Pineapple-Ginger Preserves

Pineapple-Ginger Preserves

Pineapple-Ginger Preserves

I love pineapple preserves. I make them pretty often. More motivated when I get good price on pineapples like I did recently. I wanted to change things up a little this time. I decided to add candied ginger to the recipe. It turned out to be a really good idea. Just a touch of spice from the ginger to cut through the sweetness of the pineapple. I also added extra lemon juice for tartness. The end result is something special. This makes a great gift for the holidays, too. Thought I would share the recipe with you.


Pineapple-Ginger Preserves

8 cups finely diced fresh pineapple, rind and core removed- about 2 pineapples

2 cups water

3/4 c. lemon juice

1/2 c. candied ginger- or even a little more

6 c. sugar

 Place pineapple in a pot with the water, lemon juice and ginger and simmer until pineapple is tender, about 15 minutes. Add sugar and bring mixture to a boil. Cook until mixture reaches gel stage ( 220 degrees F).* Stir from time to time. This should take about 20 minutes, but can take longer. Ladle hot preserves into hot half-pint jars leaving 1/4 inch headspace. Wipe rims and adjust lids. Process in a boiling water bath for 15 minutes. Yield about 9 half-pint jars.

*When you are making jelly recipes that will sometimes say to cook to the jelly (gel)  stage and I bet you are thinking  “and that is….” There are 3 ways you can check to see if you have cooked your recipe long enough.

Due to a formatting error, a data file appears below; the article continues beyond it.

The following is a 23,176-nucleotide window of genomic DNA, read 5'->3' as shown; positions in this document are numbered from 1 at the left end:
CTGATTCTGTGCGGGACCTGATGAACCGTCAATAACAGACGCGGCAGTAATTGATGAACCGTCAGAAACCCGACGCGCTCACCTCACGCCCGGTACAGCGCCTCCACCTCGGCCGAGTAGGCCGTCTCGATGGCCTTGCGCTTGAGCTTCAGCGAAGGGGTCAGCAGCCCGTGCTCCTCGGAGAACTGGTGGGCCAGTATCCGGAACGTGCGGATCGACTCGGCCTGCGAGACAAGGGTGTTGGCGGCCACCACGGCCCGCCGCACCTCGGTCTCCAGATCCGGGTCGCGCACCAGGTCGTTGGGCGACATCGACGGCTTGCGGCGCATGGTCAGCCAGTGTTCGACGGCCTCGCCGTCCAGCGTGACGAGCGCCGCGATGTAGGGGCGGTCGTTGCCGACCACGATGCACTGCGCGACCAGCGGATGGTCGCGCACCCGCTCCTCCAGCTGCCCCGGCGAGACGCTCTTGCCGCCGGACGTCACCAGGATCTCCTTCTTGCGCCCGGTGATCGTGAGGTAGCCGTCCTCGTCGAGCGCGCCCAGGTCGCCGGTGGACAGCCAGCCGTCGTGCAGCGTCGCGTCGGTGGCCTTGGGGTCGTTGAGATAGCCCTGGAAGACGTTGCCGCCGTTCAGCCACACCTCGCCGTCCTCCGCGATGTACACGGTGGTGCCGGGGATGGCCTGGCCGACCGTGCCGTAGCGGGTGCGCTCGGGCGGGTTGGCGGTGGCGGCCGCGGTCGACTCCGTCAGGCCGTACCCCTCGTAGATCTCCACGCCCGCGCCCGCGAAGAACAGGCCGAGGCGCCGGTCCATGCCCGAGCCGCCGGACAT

1.    Use a candy thermometer, attached to the  side of the pan and down in the jelly far enough to cover the bulb of the thermometer, but not touching the bottom of the pan. This is the most accurate method.

2.    Spoon test by using a cool metal spoon dipped in the jelly and held on its side so the jelly can run off the edge. When jelly is not ready the drops will be light and syrupy. As it gets thicker the drops will falls off the spoon 2 at a time. When it has reached the proper stage two drops will form together and sheet off the spoon.

3.      Freezer test just involves spooning a small amount of jelly on a plate and placing it in the freezer for a few minutes, to cool it down quickly. If the mixture gels, it should be done. While waiting for jelly test to cool, remove jelly from heat.

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